Before we begin with today’s topic, I just want to say thank you for following me! I couldn’t believe it when I saw 636 of you. I never expected this blog to turn into anything, but I’m glad it’s touched so many of you. Speaking of which, I do need to respond to some comments, so I’ll be doing that later today.
Also, I want to apologize for the lack of updates. Recently, I started a campaign to help writers who are struggling to get their stories noticed. The focus is to help them not feel alone and to provide support (similar to my blog).
I know I talked about this before, but I want to bring it up again, and methods to cope. Yesterday, I provided feedback to a writer. Now, this writer has a lot of reads and followers for her story. However, when I read the first chapter, I noticed it lacked any hint of backstory. It was vague, and I didn’t get a feeling I wanted to know the characters. Well, when I said I wish it was more developed and then explained why, the writer went off on me. She also told me having backstory in the first chapter is boring, and most readers don’t care about backstory until they know the characters better.
She apologized, and I said it’s ok. As a reviewer, I should have explained myself better at first. However, I told her after attacking me and calling me, “a troll who only wants to leave bad feedback on her story,” I said I’m no longer interested in reading it.
Her reply to this was:
My second reaction:
The reason for this reaction was because the writer still hadn’t learned. Now, I’m not perfect, but I would never tell a potential reader it’s “Your Loss.” Maybe the writer was young, but clearly, she didn’t know how to handle feedback.
I told her that not every bad comment is out to attack her. She may feel that way because it’s the internet, but if she hopes to publish, she can’t show attacks to reviewers on Amazon or Goodreads.
It took me a long time to learn this, but as a writer, we are selling ourselves just as much as our books. The attitude we display to our readers is important.
As I said before, I am not perfect. My readers say the worst of me – a writer who wasn’t confident in their work and deleted everything. I was a monster, and I feel like I treated my readers poorly in the past. Now, I’m trying to get better and not delete my work out of self-doubt.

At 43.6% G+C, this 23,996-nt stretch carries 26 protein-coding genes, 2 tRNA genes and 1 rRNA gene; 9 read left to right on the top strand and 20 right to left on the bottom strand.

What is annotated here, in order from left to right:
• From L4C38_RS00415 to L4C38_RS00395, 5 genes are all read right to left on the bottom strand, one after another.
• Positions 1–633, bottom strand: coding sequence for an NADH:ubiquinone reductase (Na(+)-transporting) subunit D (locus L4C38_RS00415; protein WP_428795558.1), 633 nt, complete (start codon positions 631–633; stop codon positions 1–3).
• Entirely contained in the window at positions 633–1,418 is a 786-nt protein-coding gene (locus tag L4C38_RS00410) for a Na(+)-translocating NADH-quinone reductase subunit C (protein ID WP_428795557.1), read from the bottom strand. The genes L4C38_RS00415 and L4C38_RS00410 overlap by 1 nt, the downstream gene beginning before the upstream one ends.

That brings up my main point today – How do we handle the feedback we get and not come off defensive? Feedback makes us feel attacked (some of us), feel bad (some of us), and lowers our confidence (some of us).
Here are some tips I’ve used to handle feedback:
- Thank the reviewer! Always thank the reviewer for leaving you feedback. Even if you didn’t like it. When I get feedback like this, I take a step back and distant myself from my story. Sometimes thinking, “I know I’m upset right now, but as a reader, what would I think if I read this?
My responses to those reviews are usually, “Thanks for the feedback! I’ll take it into consideration when I do the rewrite.” – That is simple and to the point. You acknowledged the reviewer and were polite.
- Take a deep breath. Sometimes, this helps to relax me from what I just read. When you do this, take your hands off the keyboard ^__^
- Step away and come back. If you want to know why the person felt the way they did, and you’re upset at the time, then step away. Step away and then come back later. Think of a nice way to write the response that doesn’t attack the reviewer or make you seem defensive. Something like, “Thanks for the feedback. Can you explain to me why you felt this way? I’m really curious.”
And after you get your response, don’t say, “It’s your loss.” > < Like I said, that writer was probably young, but she should realize the world is full of stories to read, and hers is one story in a sea of many.
Anyway, I hope you found the tips helpful:
Remember, if you get feedback you don’t like, you got this!
How do you handle feedback on your stories?